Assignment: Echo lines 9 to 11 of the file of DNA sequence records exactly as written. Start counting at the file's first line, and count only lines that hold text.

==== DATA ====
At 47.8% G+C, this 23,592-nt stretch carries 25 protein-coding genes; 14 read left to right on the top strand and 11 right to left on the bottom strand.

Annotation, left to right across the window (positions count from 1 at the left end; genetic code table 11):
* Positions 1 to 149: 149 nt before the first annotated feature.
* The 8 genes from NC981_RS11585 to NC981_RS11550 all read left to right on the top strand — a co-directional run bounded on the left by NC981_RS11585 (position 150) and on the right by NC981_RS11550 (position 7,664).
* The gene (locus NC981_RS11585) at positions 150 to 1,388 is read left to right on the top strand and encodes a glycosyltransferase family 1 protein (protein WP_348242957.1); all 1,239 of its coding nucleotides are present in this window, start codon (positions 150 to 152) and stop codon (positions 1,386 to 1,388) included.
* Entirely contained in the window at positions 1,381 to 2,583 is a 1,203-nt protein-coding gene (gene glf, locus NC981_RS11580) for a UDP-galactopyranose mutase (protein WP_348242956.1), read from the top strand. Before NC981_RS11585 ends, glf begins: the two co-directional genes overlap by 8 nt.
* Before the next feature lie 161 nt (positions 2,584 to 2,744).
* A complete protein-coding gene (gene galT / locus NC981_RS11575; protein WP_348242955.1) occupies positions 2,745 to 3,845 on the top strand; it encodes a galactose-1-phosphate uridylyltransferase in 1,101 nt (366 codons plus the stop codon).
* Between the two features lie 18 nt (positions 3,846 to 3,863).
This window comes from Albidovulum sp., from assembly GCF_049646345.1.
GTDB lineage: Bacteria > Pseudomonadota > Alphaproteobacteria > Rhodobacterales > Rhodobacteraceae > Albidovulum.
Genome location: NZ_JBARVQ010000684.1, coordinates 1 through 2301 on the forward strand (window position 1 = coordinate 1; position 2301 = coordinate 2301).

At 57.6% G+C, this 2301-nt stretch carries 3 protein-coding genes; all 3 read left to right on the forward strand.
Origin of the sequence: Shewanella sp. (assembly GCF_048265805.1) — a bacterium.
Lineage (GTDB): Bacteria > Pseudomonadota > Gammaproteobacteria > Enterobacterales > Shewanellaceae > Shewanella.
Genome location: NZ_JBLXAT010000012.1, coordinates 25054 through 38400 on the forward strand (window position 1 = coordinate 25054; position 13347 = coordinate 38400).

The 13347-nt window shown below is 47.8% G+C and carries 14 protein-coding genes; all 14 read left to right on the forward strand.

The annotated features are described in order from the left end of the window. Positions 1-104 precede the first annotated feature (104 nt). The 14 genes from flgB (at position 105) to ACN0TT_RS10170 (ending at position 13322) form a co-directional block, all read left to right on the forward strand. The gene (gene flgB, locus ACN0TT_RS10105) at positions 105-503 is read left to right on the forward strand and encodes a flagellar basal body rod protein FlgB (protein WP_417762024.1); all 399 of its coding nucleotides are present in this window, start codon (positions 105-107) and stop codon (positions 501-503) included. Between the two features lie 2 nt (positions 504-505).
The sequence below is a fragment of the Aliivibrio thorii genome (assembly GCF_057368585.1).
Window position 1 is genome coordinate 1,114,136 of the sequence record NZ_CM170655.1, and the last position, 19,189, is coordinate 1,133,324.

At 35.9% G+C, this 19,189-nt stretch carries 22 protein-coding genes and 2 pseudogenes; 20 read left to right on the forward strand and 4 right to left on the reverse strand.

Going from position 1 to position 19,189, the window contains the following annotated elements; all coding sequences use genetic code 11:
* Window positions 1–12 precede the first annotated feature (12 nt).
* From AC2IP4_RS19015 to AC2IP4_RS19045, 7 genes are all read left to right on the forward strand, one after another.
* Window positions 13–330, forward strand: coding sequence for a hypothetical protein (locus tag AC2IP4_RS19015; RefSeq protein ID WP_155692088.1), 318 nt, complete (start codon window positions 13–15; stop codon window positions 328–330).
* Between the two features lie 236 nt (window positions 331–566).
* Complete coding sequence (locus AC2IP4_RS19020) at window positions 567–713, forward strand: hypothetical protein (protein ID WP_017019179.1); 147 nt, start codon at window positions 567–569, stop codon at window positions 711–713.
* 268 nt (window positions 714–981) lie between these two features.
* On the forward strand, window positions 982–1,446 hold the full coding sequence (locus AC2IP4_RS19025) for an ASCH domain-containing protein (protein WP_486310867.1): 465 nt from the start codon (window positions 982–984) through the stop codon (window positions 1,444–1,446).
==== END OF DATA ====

* Between the two features lie 18 nt (positions 3,846 to 3,863).
This window comes from Albidovulum sp., from assembly GCF_049646345.1.
GTDB lineage: Bacteria > Pseudomonadota > Alphaproteobacteria > Rhodobacterales > Rhodobacteraceae > Albidovulum.